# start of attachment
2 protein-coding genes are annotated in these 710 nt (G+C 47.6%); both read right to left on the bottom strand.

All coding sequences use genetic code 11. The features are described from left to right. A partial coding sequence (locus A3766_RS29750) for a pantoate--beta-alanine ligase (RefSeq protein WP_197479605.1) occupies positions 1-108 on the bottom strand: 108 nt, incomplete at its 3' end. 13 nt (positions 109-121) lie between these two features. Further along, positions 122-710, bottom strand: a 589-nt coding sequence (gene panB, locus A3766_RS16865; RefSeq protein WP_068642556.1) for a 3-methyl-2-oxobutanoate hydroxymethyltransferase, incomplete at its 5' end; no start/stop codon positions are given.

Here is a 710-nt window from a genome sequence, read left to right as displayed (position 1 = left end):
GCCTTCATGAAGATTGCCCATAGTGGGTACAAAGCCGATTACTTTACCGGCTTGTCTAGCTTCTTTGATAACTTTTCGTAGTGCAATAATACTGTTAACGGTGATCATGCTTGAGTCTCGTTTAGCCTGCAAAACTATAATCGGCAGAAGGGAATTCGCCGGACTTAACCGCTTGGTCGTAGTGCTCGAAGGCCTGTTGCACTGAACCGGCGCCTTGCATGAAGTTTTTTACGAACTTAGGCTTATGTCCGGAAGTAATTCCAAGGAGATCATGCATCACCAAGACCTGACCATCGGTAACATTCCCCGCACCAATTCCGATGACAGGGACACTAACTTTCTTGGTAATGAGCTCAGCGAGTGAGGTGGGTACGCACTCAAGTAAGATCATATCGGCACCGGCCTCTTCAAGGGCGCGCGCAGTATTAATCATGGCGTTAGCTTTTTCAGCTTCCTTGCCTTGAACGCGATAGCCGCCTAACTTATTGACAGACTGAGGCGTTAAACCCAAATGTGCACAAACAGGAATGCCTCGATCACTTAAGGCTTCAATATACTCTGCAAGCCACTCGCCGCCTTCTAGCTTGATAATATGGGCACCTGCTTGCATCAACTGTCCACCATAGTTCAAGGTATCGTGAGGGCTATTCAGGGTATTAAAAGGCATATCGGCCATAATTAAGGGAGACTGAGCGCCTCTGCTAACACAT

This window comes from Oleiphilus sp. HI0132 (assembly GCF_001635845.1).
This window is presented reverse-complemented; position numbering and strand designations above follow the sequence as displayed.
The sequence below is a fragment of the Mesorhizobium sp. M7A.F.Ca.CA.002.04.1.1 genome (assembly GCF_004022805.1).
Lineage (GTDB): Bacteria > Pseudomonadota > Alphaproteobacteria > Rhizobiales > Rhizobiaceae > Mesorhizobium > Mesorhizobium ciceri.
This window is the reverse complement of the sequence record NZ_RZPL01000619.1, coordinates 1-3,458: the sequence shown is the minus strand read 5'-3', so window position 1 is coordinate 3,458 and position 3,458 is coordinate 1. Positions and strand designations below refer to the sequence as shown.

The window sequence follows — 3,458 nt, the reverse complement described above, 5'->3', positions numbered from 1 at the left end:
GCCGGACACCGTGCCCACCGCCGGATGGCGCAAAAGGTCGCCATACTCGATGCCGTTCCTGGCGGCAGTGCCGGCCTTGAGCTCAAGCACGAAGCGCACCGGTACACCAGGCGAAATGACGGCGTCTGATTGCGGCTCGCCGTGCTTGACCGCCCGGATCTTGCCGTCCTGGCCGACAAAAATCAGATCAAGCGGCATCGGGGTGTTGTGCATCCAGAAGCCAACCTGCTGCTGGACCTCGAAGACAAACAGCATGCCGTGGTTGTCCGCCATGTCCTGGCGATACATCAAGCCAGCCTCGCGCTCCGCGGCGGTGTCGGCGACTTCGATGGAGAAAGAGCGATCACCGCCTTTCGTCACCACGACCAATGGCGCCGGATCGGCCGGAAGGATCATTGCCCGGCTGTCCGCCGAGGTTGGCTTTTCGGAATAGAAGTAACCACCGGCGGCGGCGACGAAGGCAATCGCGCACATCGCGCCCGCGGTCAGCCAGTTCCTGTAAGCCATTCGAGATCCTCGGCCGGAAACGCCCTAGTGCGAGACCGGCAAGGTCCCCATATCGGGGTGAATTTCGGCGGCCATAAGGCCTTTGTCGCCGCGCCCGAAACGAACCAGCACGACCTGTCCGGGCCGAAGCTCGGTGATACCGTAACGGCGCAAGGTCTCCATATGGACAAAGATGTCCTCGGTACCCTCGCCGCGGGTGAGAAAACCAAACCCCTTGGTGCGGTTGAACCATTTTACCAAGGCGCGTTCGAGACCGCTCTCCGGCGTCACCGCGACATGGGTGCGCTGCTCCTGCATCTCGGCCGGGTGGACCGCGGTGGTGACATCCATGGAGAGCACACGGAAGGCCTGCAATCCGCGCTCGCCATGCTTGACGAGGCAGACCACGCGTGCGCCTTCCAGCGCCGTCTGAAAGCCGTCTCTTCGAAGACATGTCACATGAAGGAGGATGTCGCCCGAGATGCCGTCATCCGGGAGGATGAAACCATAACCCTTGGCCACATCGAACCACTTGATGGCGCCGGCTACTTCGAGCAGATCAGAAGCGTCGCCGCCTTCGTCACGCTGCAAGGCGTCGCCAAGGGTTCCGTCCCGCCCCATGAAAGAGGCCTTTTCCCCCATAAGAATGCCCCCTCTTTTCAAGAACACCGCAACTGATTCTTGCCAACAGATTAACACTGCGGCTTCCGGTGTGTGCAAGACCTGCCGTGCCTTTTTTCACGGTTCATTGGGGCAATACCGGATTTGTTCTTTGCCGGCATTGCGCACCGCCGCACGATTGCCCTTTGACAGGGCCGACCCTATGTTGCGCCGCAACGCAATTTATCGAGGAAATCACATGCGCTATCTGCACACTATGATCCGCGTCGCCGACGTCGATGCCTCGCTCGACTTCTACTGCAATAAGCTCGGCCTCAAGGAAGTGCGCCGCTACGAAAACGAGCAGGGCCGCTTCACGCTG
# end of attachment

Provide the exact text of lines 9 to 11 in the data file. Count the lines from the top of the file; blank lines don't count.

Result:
This window is the reverse complement of the sequence record NZ_RZPL01000619.1, coordinates 1-3,458: the sequence shown is the minus strand read 5'-3', so window position 1 is coordinate 3,458 and position 3,458 is coordinate 1. Positions and strand designations below refer to the sequence as shown.

The window sequence follows — 3,458 nt, the reverse complement described above, 5'->3', positions numbered from 1 at the left end:
GCCGGACACCGTGCCCACCGCCGGATGGCGCAAAAGGTCGCCATACTCGATGCCGTTCCTGGCGGCAGTGCCGGCCTTGAGCTCAAGCACGAAGCGCACCGGTACACCAGGCGAAATGACGGCGTCTGATTGCGGCTCGCCGTGCTTGACCGCCCGGATCTTGCCGTCCTGGCCGACAAAAATCAGATCAAGCGGCATCGGGGTGTTGTGCATCCAGAAGCCAACCTGCTGCTGGACCTCGAAGACAAACAGCATGCCGTGGTTGTCCGCCATGTCCTGGCGATACATCAAGCCAGCCTCGCGCTCCGCGGCGGTGTCGGCGACTTCGATGGAGAAAGAGCGATCACCGCCTTTCGTCACCACGACCAATGGCGCCGGATCGGCCGGAAGGATCATTGCCCGGCTGTCCGCCGAGGTTGGCTTTTCGGAATAGAAGTAACCACCGGCGGCGGCGACGAAGGCAATCGCGCACATCGCGCCCGCGGTCAGCCAGTTCCTGTAAGCCATTCGAGATCCTCGGCCGGAAACGCCCTAGTGCGAGACCGGCAAGGTCCCCATATCGGGGTGAATTTCGGCGGCCATAAGGCCTTTGTCGCCGCGCCCGAAACGAACCAGCACGACCTGTCCGGGCCGAAGCTCGGTGATACCGTAACGGCGCAAGGTCTCCATATGGACAAAGATGTCCTCGGTACCCTCGCCGCGGGTGAGAAAACCAAACCCCTTGGTGCGGTTGAACCATTTTACCAAGGCGCGTTCGAGACCGCTCTCCGGCGTCACCGCGACATGGGTGCGCTGCTCCTGCATCTCGGCCGGGTGGACCGCGGTGGTGACATCCATGGAGAGCACACGGAAGGCCTGCAATCCGCGCTCGCCATGCTTGACGAGGCAGACCACGCGTGCGCCTTCCAGCGCCGTCTGAAAGCCGTCTCTTCGAAGACATGTCACATGAAGGAGGATGTCGCCCGAGATGCCGTCATCCGGGAGGATGAAACCATAACCCTTGGCCACATCGAACCACTTGATGGCGCCGGCTACTTCGAGCAGATCAGAAGCGTCGCCGCCTTCGTCACGCTGCAAGGCGTCGCCAAGGGTTCCGTCCCGCCCCATGAAAGAGGCCTTTTCCCCCATAAGAATGCCCCCTCTTTTCAAGAACACCGCAACTGATTCTTGCCAACAGATTAACACTGCGGCTTCCGGTGTGTGCAAGACCTGCCGTGCCTTTTTTCACGGTTCATTGGGGCAATACCGGATTTGTTCTTTGCCGGCATTGCGCACCGCCGCACGATTGCCCTTTGACAGGGCCGACCCTATGTTGCGCCGCAACGCAATTTATCGAGGAAATCACATGCGCTATCTGCACACTATGATCCGCGTCGCCGACGTCGATGCCTCGCTCGACTTCTACTGCAATAAGCTCGGCCTCAAGGAAGTGCGCCGCTACGAAAACGAGCAGGGCCGCTTCACGCTG